TECH giant Huawei and the Department of Communications and Digital Technologies have launched the 2021 edition of the Seeds for the Future programme.

The programme, which has been running for six years now, seeks to prepare ICT students for the future of work.

One of the  Chinese company’s many programmes, Seeds for the Future will see the latest batch of students learn about the latest 5G technologies, Artificial Intelligence (AI), Internet of Things (IoT) and Cloud. They will also learn Chinese language and culture, which will help with cross-cultural understanding.

The programme will also encourage students to participate in the digital economy, inspire local talent, enhance knowledge sharing and deepen interest in ICT.

This year, students will be taught how to use tech to address social and environmental challenges under Huawei’s Tech4Good programme.

Minister Khumbudzo Ntshavheni, Chinese ambassador Chen Xiaodong, Huawei SA CEO Spawn Fan and the 12 students for 2021 attended the launch of this year’s programme on Monday. 

Communications and Digital Technologies Minister Khumbudzo Ntshavheni at the launch on Monday.

Coming in the wake of the Covid-19 pandemic that has lashed the world for almost two years, the tech giant and the government hope to use the programme to empower students to tackle local and global issues using the latest technology.  

“Since the Seeds for the Future initiative was started in 2016, it remains important for our path of bridging the digital divide,” said Minister Ntshavheni. “As we open the Seeds for the Future programme, the technologies we deemed technologies for the future are here with us in full force.”

She added:  “I hope the students that are the beneficiaries of this initiative appreciate the value of this programme and act like true seeds and will multiply themselves for the benefit of our country, the SADC region, and our continent.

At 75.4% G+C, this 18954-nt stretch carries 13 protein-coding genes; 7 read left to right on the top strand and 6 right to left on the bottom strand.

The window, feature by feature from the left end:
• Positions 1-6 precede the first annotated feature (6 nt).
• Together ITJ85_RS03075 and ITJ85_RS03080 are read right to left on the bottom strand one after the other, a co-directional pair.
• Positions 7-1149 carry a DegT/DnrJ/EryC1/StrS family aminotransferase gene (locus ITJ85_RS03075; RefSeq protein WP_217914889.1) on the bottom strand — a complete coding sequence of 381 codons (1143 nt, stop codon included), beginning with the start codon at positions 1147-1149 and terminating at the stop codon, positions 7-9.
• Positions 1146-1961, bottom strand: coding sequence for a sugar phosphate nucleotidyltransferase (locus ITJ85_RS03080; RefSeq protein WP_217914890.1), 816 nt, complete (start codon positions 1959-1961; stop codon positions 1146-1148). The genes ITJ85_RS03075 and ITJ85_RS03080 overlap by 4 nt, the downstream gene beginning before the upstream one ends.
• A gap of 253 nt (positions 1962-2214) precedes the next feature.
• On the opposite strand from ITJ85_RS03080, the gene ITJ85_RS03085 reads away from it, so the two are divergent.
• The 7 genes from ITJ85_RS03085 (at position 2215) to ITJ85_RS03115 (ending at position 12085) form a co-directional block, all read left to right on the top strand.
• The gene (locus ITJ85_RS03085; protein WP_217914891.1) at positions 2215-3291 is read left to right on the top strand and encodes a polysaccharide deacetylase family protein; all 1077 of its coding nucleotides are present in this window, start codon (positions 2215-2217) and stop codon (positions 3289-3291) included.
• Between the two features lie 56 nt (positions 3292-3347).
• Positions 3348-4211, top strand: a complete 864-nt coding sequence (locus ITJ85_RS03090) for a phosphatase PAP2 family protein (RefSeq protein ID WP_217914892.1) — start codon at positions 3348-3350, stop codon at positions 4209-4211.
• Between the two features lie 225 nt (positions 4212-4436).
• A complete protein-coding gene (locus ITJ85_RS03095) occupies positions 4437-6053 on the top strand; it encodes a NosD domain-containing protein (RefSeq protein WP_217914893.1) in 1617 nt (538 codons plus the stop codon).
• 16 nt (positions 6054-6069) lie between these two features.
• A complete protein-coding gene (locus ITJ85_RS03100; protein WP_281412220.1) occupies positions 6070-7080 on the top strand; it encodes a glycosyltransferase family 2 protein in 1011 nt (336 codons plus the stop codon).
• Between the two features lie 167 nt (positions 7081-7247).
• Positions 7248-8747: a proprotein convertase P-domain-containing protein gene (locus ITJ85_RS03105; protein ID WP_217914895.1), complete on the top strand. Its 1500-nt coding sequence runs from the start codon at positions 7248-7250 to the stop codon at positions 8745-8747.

“The technologies driving the Fourth Industrial Revolution (4IR) can be quite difficult to understand”, said Spawn Fan, CEO, Huawei South Africa, “but as long as we keep learning, this will not be a problem.”

Huawei SA CEO Spawn Fan.

 Fan said the country must take full advantage of  the emerging technologies driving 4IR and must have people with the necessary skills and leadership to move South Africa into the digital future. The Seeds for the Future programme, which bridges the gap between academia and the working world, helps in that regard.

“We want to encourage and develop a sense of social responsibility and foster innovation in our young people. We want them to think about how to use technology to solve complex global issues, like climate change for example,” said Fan.

Chinese Ambassador Xiaodong said his country had successfully used  technology to enable an almost fully digital society, giving birth to a new stream of economic growth.

Chinese ambassador Chen Xiaodong.

“The world is witnessing a new generation of digital technology which is bringing about fresh change in society and industry,” he said. 

“During COVID-19 the digital economy had become an important driving force in the global economic recovery. According to the World Bank, the digital economy accounts for 15% of world GDP, while China’s digital sector accounts for 39% of its GDP.

“We firmly support Huawei in showing social responsibility and engaging in win-win cooperation,” he added. “China will continue to cooperate with South Africa in advancing development with the digital economy at the core.”  

The participants are drawn from universities including in previously disadvantaged areas. It also favours black, female candidates and aims for a minimum 50-50 gender split. 

Vhuthuhawe Munyai.

Vhuthuhawe Munyai, Computer Science student from the University of Limpopo, said:  “I am expecting to learn more about the technology in networking, which is 5G, AI and Cloud computing. With the introductory Huawei courses I have attended online, I have already learnt a lot and am still eager to learn and grow more in this field.” 

Munyai, who hails from Makhado, hopes to use the skills from ICT training to develop his hometown.

Between 2016 and 2019, 40 students travelled to China for the annual programme, which was grounded by the Covid-19 pandemic and the resultant lockdown. The course was held online and Huawei was able to expand the number of candidates to 50.

 Including 2021, over 100 students would have benefited from Huawei’s flagship global CSR program.

The eight day course started on 15 November and runs until 22 November. – Zambezi News